| Home > 106th Congressional Bills > H.R. 4249 (ih) To foster cross-border cooperation and environmental cleanup in Northern Europe. [Introduced in House] ...
H.R. 4249 (ih) To foster cross-border cooperation and environmental cleanup in Northern Europe. [Introduced in House] ...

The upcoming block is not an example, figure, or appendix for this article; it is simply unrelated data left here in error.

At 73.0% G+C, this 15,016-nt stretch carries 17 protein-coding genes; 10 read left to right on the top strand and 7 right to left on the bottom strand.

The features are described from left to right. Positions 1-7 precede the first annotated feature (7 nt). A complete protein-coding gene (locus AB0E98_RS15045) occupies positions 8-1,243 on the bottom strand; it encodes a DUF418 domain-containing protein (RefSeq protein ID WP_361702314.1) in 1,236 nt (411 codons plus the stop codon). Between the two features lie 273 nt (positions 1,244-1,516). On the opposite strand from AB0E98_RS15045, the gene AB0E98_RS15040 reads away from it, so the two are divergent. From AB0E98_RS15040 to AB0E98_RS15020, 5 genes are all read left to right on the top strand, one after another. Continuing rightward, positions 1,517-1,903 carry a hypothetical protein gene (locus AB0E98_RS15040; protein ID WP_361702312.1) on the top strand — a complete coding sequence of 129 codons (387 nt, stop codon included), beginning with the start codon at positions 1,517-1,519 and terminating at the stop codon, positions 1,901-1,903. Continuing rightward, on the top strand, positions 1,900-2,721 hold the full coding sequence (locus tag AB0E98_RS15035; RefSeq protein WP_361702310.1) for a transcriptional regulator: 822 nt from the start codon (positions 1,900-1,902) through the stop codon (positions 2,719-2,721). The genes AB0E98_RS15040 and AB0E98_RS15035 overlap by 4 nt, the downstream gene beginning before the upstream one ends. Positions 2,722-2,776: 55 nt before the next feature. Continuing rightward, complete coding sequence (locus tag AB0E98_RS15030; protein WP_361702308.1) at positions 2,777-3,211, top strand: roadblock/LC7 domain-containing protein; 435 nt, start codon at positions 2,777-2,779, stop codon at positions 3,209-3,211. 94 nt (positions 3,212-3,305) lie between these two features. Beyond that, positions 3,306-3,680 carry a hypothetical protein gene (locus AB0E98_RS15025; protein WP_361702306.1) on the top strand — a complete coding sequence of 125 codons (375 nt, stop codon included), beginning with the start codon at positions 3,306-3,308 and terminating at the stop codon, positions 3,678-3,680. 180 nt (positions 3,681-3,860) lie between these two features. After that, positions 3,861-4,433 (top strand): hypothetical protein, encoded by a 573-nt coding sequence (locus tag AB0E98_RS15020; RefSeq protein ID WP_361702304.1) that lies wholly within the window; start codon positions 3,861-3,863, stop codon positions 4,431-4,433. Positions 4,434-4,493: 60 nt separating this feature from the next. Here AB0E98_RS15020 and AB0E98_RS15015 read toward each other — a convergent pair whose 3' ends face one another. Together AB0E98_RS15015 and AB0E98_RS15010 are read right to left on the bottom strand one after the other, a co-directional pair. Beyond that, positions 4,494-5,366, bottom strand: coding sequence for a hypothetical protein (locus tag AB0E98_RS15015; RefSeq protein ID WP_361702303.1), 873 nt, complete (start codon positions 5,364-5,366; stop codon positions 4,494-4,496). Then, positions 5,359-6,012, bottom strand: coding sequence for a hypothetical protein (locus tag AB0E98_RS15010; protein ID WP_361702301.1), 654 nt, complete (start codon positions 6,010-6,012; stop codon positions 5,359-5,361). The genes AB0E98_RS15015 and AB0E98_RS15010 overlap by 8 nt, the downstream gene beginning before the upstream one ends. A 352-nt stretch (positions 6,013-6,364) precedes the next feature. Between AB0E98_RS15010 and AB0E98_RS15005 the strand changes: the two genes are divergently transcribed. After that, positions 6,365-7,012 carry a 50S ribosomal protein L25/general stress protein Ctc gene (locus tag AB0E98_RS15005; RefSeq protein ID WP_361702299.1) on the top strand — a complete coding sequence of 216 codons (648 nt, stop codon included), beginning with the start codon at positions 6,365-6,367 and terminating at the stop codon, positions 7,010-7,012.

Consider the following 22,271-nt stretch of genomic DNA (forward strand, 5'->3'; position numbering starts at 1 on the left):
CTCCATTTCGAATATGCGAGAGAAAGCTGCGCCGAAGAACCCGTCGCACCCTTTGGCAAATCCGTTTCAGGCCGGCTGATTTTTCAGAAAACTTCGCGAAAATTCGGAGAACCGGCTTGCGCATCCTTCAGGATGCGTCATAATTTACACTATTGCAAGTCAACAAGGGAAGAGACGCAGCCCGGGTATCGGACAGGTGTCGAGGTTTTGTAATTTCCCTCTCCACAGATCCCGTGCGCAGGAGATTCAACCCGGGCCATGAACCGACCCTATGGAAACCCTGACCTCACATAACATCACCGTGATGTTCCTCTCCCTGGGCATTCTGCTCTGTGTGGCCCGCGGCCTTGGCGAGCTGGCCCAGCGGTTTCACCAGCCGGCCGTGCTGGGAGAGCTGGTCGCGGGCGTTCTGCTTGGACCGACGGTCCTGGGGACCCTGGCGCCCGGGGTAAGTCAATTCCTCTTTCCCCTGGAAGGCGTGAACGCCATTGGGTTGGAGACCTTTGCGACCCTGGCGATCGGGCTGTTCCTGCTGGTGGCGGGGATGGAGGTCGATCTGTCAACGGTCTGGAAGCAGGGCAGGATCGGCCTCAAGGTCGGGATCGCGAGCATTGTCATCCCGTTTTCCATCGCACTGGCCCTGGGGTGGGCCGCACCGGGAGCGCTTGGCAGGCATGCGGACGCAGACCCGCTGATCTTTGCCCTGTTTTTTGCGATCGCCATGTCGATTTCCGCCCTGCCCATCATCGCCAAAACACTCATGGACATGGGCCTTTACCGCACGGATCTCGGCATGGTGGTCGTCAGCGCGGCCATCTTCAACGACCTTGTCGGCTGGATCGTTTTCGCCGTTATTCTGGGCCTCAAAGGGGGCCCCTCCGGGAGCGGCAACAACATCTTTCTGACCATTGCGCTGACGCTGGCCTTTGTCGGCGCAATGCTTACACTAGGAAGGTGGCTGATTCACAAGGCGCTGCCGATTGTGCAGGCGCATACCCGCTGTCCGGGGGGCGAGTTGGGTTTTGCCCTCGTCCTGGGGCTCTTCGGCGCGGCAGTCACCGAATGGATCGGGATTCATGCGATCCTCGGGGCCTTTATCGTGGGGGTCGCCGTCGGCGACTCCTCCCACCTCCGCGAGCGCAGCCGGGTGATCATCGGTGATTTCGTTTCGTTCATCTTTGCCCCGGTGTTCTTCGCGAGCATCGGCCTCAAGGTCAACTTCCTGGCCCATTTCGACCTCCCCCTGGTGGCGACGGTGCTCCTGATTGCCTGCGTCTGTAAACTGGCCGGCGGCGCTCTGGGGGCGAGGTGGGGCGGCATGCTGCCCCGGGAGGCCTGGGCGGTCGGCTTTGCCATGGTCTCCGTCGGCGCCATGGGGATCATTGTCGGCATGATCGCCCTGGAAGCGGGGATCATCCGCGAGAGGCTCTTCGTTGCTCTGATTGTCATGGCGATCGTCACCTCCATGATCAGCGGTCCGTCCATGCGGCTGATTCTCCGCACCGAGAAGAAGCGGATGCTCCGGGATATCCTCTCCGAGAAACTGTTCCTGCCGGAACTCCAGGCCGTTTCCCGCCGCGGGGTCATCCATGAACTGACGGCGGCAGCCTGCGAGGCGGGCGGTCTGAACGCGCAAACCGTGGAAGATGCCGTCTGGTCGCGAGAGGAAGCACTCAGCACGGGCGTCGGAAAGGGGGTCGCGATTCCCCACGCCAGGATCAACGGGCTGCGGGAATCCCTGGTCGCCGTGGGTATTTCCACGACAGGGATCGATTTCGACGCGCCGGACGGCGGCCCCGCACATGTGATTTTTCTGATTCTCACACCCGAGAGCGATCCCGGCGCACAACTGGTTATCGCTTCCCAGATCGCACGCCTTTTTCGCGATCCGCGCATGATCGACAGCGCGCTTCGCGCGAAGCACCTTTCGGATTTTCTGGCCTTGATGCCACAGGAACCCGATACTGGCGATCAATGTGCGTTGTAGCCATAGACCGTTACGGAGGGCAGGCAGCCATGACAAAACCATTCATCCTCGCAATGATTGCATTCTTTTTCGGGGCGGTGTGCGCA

H.R.4249 One Hundred Sixth Congress of the United States of America AT THE SECOND SESSION Begun and held at the City of Washington on Monday, the twenty-fourth day of January, two thousand An Act To foster cross-border cooperation and environmental cleanup in Northern Europe. Be it enacted by the Senate and House of Representatives of the United States of America in Congress assembled, SECTION 1. SHORT TITLE. This Act may be cited as the ``Cross-Border Cooperation and Environmental Safety in Northern Europe Act of 2000''. SEC. 2. FINDINGS AND PURPOSE. (a) Findings.--The Congress finds the following: (1) Northern Europe is an increasingly vital part of Europe and one that offers great opportunities for United States investment. (2) Northern Europe offers an excellent opportunity to make progress toward the United States vision of a secure, prosperous, and stable Europe, in part because of-- (A) historical tradition of regional cooperation; (B) the opportunity to engage Russia in positive, cooperative activities with its neighbors to the west; (C) commitment by the Baltic states to regional cooperation and integration into western institutions; and (D) longstanding, strong ties with the United States. (3) The United States Northern Europe Initiative (NEI) provides the conceptual and operational framework for United States policy in the region, focused on developing a regional network of cooperation in the important areas of business and trade promotion, law enforcement, the environment, energy, civil society, and public health. (4) A central objective of the United States Northern Europe Initiative is to promote cross-border cooperation among the countries in the region. (5) A wide variety of regional and cross-border projects have been initiated under the United States Northern Europe Initiative since the Initiative was established in 1997, including the following: (A) A United States-Lithuanian training program for entrepreneurs from Belarus and Kaliningrad. (B) The Great Lakes-Baltic Sea Partnership program that is being implemented by the Environmental Protection Agency. (C) A Center of Excellence for Treatment of Multidrug- Resistant Tuberculosis in Riga, Latvia. (D) A regional HIV/AIDS strategy being developed under United States and Finnish leadership. (E) Multiple efforts to combat organized crime, including regional seminars for police officers and prosecutors. (F) Programs to encourage reform of the Baltic electricity market and encourage United States investment in such market. (G) Language and job training programs for Russian-speaking minorities in Latvia and Estonia to promote social integration in those countries. (H) A mentoring partnership program for woman entrepreneurs in the northwest region of Russia and the Baltic states, as part of broader efforts to promote women's participation in political and economic life. (6) Norway, Sweden, and Finland have made considerable efforts to provide assistance to the newly independent Baltic states and to the Northwest region of Russia. In particular, the United States notes the request placed before the European Union by Finland in 1999 for the creation and extensive funding by the European Union of a ``Northern Dimension'' Initiative to substantially address the problems that now exist in Northern Europe with regard to economic development, protection of the environment, the safety and containment of nuclear materials, and other issues. (7) The United States commends the endorsement of the ``Northern Dimension'' Initiative by the European Council at its meeting in Helsinki, Finland in December 1999 and calls on the European Union to act on that endorsement through the provision of substantial funding for the Initiative. (8) While the European Union, its member states, and other European countries should clearly take the lead in addressing the challenges posed in Northern Europe, in particular through appropriate yet substantial assistance provided by the European Union, the United States Northern Europe Initiative, and this Act are intended to supplement such efforts and build on the considerable assistance that the United States has already provided to the Baltic states and the Russian Federation. Partnership with other countries in the region means modest United States investment can have significant impact. (9) The United States Northern Europe Initiative's focus on regional environmental challenges is particularly important. Northern Europe is home to significant environmental problems, particularly the threat posed by nuclear waste from Russian submarines, icebreakers, and nuclear reactors. (10) In particular, 21,000 spent fuel assemblies from Russian submarines are lying exposed near Andreeyeva Bay, nearly 60 dangerously decrepit nuclear submarines, many in danger of sinking, are languishing in the Murmansk area of Northwest Russia, whole reactors and radioactive liquid waste are stored on unsafe floating barges, and there are significant risks of marine and atmospheric contamination from accidents arising from loss of electricity or fire on deteriorating, poorly monitored nuclear submarines. (11) This waste poses a threat to the safety and stability of Northern Europe and to countries of the Eurasian continent. (12)(A) In addition, the Environmental Protection Agency has facilitated the expansion and upgrading of a facility for the treatment of low-level liquid radioactive waste from the decommissioning of nuclear submarines docked at naval facilities in the Arctic region of Russia. (B) The Environmental Protection Agency has also initiated a project to construct an 80-ton prototype cask for the storage and transport of civilian-controlled spent nuclear fuel, much of it damaged and currently stored onboard an aging vessel anchored in Murmansk Harbor. Currently in the design phase, this project is scheduled for completion in 2000. (13) Working with the countries in the region to address these environmental problems remains vital to the long-term national interest of the United States. (14) The United States and other countries are currently negotiating a number of agreements with Russia which will provide internationally accepted legal protections for the United States and other countries that provide nuclear waste management assistance to Russia. Regrettably, it has not yet been possible to resolve remaining differences over liability, taxation of assistance, privileges and immunities for foreign contractors, and audit rights. (15) Concluding these agreements is vital to the continued provision of such assistance and to the possible development of new programs. (16) With the election of Russian President Vladamir Putin, the opportunity presents itself to surmount these problems, to conclude these outstanding agreements, and to allow assistance programs to move forward to alleviate this problem. (17) The United States Government is currently studying whether dismantlement of multi-purpose submarines is in the national interest. (b) Purpose.--The purpose of this Act is to demonstrate concrete support for continued cross-border cooperation in Northern Europe and immediate efforts to assist in the clean up of nuclear waste in that region. SEC. 3. SENSE OF THE CONGRESS. It is the sense of the Congress that-- (1) the United States Northern Europe Initiative is a sound framework for future United States involvement in Northern Europe; (2) the European Union should move expeditiously to authorize and fund the proposed ``Northern Dimension'' Initiative at appropriate yet substantial levels of assistance; (3) the United States should continue to support a wide-ranging strengthening of democratic and civic institutions on a regional basis to provide a foundation for political stability and investment opportunities, including cross-border exchanges, in Northern Europe; (4) the United States should demonstrate continued commitment to address environmental security challenges in Northwest Russia, in cooperation with partners in the region; (5) recently-elected Russian President Vladamir Putin should rapidly conclude pending nuclear waste management agreements to enable assistance programs to go forward; and (6) assistance to Russia on nuclear waste management should only be provided after issues related to liability, taxation of assistance, privileges and immunities for foreign contractors, and audit rights have been resolved. SEC. 4. SUPPORT FOR UNITED STATES NORTHERN EUROPE INITIATIVE PROJECTS. (a) Availability of Amounts From East European and the Baltic States Assistance.--Of the amounts available for fiscal year 2001 to carry out the provisions of the Foreign Assistance Act of 1961 and the Support for Eastern European Democracy (SEED) Act of 1989 for assistance and for related programs for Eastern Europe and the Baltic states, not less than $2,000,000 shall be used for projects described in subsection (c). (b) Availability of Amounts From Independent States of the Former Soviet Union Assistance.--Of the amounts available for fiscal year 2001 to carry out the provisions of chapter 11 of part I of the Foreign Assistance Act of 1961 and the Freedom for Russia and Emerging Eurasian Democracies and Open Markets Support Act of 1992 for assistance for the independent states of the former Soviet Union and related programs, not less than $2,000,000 shall be used for the projects described in subsection (c). (c) Projects Described.--The projects described in this subsection are United States Northern Europe Initiative projects relating to environmental cleanup, law enforcement, public health, energy, business and trade promotion, and civil society. SEC. 5. REPORT ON ENVIRONMENTAL SECURITY. Not later that 180 days after the date of the enactment of this Act, the Secretary of State, in consultation with the heads of other appropriate Federal departments and agencies, shall prepare and submit to the Congress a report on-- (1) the threat to the environmental security of the countries of Northern Europe and other countries of Europe and Asia presented by Russian marine nuclear reactors, waste, and contamination; and (2) identifying the possibilities for new and expanded United States and multilateral assistance programs for environmental clean-up in Northwest Russia, including technical exchanges and private-public partnerships. SEC. 6. DEFINITIONS. In this Act: (1) Northern europe.--The term ``Northern Europe'' means the northwest region of the Russian Federation (including Kaliningrad), the Republic of Belarus, the Republic of Estonia, the Republic of Latvia, the Republic of Lithuania, the Kingdom of Denmark, the Republic of Finland, the Republic of Iceland, the Kingdom of Norway, the Republic of Poland, and the Kingdom of Sweden. (2) United states northern europe initiative.--The term ``United States Northern Europe Initiative'' means the framework agreement established in 1997 between the United States and the countries of Northern Europe to promote stability in the Baltic Sea region and to strengthen key institutions and security structures of the United States and the countries of Northern Europe. Speaker of the House of Representatives. Vice President of the United States and President of the Senate.